Thursday, 14 January 2016

Veganuary: Week One

Written by Dee

Our first ‘week’ of Veganuary spans ten days, on account of the first day of January falling on a Friday.  From week two onwards it will cover seven days.

The pre-Veganuary visit to the supermarket for a food and drink shop proved quite a challenge, and took significantly longer than normal due to us having to check every single label on everything we picked up to make sure that it was vegan.  This only went part-way to solving the problem though, as not everything was flagged up as being suitable for vegans.  Luckily, Jay’s phone had wi-fi, so there was a lot of going backwards and forward to various vegan web sites which gave the yes/no on each product we checked.  We were extremely grateful to the many bloggers who have spent time putting these lists together.  So much so that I don’t think Veganuary would have been possible without them.

Luckily, there is also a specialist vegan food shop on the outskirts of Birmingham, so we also paid a visit to it and picked up a few items that we didn’t find at the supermarket.  It later turned out that a nearby Holland and Barrett shop also stocked some vegan food and drink products.  Where the bloggers were able to advise on ‘conventional’ food and drink items, these stores provided access to the less common ingredients that we would have otherwise had to order on line.

The first day kicked off with a simple porridge made from Quinoa and Chia seeds, which we had made previously as part of the BBC Good Food seven day diet plan.  That version included coconut yoghurt but we left that out and just cooked the grains and seeds in water after an overnight soaking.  The finished product looked like frog spawn, and probably could have done with some sprucing up with spices or fruit, but it worked as fuel for the New Year’s Day running events that I attended that morning.  We made enough of it to provide breakfasts for day two and day three.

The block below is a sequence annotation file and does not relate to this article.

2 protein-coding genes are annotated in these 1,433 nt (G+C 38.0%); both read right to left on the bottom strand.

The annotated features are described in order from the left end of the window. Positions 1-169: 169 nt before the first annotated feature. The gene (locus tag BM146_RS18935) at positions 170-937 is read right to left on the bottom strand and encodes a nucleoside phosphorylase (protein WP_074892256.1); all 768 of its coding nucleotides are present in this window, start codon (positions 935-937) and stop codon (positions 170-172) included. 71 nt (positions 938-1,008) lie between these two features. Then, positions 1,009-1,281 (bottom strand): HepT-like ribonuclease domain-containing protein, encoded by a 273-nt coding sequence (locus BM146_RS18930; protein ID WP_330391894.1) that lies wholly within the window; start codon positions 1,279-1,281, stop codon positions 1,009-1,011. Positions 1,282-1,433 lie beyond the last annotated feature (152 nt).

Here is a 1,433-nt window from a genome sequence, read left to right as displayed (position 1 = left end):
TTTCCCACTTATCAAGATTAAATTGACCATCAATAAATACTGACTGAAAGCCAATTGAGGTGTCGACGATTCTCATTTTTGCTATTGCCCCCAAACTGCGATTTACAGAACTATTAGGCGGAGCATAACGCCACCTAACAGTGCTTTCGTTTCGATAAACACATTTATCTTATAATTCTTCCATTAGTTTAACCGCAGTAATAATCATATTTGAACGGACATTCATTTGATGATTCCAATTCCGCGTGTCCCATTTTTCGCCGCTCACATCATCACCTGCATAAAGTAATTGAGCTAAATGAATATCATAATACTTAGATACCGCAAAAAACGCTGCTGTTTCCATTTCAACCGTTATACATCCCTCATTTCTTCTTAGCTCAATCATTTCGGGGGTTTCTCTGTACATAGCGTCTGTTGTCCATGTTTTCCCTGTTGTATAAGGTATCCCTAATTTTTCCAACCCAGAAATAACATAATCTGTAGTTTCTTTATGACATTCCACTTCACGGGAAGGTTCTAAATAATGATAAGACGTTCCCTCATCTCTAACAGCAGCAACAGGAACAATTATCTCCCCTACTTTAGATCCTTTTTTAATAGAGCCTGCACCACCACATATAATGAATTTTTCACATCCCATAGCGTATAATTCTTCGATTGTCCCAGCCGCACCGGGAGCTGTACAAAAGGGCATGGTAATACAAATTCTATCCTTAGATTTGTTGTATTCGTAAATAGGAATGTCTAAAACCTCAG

Lunch was a simple soup made from red lentils and peppers which we made a job lot of, and this also gave us lunches for another couple of days.
Tea was a Lentil Bolognese, which we’d made before and enjoyed.  This gave us our first encounter with nutritional yeast, which we used as a garnish in place of parmesan cheese.  We were a little nervous about the nutritional yeast, which looked and smelled like goldfish food, but it provided a similar sour tang to parmesan and worked just as well.

Tea on Day Two was an Aubergine and Tomato Stew, based on a recipe in my folder.  This was another simple stew, cooked slowly to intensify the flavours.  The chunky aubergine took on the flavour of the tomato sauce that it was cooked in, and a garnish of Dukkah added a nice touch of spiciness and crunchiness.  We served the stew with some polenta which we cooked until it had set.

Day three saw out the last of the porridge and soup, while tea was a delicious Indian feast consisting of Popadoms, Chilli Pickle, Brinjal Bickle which were shop bought, and a great Potato and Tamarind Curry which was home made from Kaushy Patel’s excellent Prashad recipe book.  I also made a raita with soya yoghurt, mint sauce, chopped fresh mint and a little chilli powder.  This was our favourite meal so far and we were both keen to try out some more vegan curryies.

Days Four and Five, being the first days of a new week, introduced a new breakfast in the form of a tasty muesli which included raw cocoa, dried coconut and a mixture of berries and seeds.  This was great with soya milk and almond milk, and our usual morning cup of black coffee.
For lunch we made our first recipe from the ‘Peace and Parsnips’ book; Vegan Burritos.  These were supposed to be made with plantain, but we substituted sweet potatoes as we couldn’t find plantains in time.  This didn’t seem to affect the recipe, which also included scrambled tofu, onion, pepper and spices.  It was served with a portion of freshly prepared Pico de Gallo, which we’d made many times before.  We both enjoyed the burritos with some extra sauce.  Jay added shop-bought Reggae Reggae sauce while I went for home-made Hot Pepper sauce.